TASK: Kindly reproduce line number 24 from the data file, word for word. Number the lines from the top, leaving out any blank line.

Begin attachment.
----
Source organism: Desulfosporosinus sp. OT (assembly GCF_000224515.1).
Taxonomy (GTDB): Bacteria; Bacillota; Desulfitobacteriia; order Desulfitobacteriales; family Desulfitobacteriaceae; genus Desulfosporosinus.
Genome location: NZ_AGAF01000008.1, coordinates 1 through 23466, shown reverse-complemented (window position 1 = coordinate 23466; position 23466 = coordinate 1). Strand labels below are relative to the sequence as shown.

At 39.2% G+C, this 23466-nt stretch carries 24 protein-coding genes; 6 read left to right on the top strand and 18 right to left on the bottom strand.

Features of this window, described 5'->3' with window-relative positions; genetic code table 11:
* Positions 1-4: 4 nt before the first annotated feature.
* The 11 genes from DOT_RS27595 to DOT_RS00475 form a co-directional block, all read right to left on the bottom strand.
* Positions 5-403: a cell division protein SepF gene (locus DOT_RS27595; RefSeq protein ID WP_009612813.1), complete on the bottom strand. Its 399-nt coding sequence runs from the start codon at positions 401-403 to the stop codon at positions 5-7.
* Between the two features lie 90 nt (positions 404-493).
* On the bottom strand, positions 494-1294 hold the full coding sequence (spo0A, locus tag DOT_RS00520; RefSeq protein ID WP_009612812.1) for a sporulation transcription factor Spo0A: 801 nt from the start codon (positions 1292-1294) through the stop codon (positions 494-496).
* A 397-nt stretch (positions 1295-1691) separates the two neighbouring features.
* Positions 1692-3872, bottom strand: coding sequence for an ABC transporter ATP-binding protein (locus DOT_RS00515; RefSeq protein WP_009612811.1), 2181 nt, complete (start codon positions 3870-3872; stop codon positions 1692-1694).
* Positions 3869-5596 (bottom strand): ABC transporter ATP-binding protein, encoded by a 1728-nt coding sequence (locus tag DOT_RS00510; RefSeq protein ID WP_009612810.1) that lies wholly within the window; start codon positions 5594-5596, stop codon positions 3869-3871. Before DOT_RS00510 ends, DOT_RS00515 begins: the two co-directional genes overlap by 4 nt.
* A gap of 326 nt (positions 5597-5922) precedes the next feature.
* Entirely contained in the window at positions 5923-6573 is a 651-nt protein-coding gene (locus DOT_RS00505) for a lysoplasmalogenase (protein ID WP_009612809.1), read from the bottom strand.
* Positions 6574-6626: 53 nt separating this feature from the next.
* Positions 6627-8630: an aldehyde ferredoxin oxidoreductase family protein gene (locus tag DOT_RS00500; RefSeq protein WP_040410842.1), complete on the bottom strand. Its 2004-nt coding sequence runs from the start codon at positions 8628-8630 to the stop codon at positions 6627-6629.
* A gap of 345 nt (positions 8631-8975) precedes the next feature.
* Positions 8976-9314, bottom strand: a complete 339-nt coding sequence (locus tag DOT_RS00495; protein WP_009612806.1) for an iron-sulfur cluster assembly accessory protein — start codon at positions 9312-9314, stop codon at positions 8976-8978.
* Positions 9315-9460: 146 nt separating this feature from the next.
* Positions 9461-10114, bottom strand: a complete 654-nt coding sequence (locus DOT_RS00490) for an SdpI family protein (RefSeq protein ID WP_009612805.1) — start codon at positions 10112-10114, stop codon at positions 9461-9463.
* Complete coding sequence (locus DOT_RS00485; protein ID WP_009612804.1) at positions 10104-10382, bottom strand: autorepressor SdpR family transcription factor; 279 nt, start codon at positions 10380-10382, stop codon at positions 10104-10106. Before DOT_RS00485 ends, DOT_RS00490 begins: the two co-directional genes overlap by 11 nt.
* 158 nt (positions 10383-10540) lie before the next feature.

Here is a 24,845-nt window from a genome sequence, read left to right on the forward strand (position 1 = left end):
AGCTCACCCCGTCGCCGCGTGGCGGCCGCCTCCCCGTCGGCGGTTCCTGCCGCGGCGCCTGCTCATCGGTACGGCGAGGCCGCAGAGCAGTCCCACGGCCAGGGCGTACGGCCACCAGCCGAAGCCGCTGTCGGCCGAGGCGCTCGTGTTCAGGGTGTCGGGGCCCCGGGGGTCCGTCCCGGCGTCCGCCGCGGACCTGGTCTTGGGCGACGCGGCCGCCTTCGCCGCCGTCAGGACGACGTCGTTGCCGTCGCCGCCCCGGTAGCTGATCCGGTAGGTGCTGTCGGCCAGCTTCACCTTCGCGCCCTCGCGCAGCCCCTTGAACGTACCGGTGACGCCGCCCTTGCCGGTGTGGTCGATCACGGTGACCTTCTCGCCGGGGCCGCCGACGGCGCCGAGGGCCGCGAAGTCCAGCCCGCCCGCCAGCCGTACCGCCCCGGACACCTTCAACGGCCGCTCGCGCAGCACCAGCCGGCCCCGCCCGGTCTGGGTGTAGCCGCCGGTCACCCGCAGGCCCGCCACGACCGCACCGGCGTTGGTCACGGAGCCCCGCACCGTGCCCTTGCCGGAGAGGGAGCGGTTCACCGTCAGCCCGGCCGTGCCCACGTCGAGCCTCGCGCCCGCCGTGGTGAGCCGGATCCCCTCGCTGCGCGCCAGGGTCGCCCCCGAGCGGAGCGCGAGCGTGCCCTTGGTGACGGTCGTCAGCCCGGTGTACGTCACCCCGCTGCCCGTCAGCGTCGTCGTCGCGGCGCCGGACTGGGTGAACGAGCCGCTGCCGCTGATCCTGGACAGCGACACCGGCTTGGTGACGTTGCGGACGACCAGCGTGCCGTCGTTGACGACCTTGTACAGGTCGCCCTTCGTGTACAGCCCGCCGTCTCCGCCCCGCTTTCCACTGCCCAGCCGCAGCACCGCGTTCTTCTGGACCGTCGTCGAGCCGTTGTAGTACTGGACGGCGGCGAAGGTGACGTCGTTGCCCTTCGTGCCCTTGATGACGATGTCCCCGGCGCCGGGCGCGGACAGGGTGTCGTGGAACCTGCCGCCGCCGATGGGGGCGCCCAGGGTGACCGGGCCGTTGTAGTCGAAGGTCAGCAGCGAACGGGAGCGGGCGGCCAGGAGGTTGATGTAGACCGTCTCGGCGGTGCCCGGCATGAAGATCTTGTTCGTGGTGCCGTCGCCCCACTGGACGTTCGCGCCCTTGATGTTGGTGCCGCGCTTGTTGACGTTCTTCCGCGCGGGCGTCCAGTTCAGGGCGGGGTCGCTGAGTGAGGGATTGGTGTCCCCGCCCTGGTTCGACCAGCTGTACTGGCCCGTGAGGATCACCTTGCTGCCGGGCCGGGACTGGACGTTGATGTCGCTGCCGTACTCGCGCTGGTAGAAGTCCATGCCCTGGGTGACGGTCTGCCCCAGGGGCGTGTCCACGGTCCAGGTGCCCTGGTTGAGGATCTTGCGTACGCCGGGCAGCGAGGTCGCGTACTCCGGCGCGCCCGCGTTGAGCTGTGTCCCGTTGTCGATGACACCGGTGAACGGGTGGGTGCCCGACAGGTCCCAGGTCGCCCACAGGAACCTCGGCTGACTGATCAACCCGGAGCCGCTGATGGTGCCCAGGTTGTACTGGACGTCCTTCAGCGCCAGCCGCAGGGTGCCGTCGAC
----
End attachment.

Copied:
Here is a 24,845-nt window from a genome sequence, read left to right on the forward strand (position 1 = left end):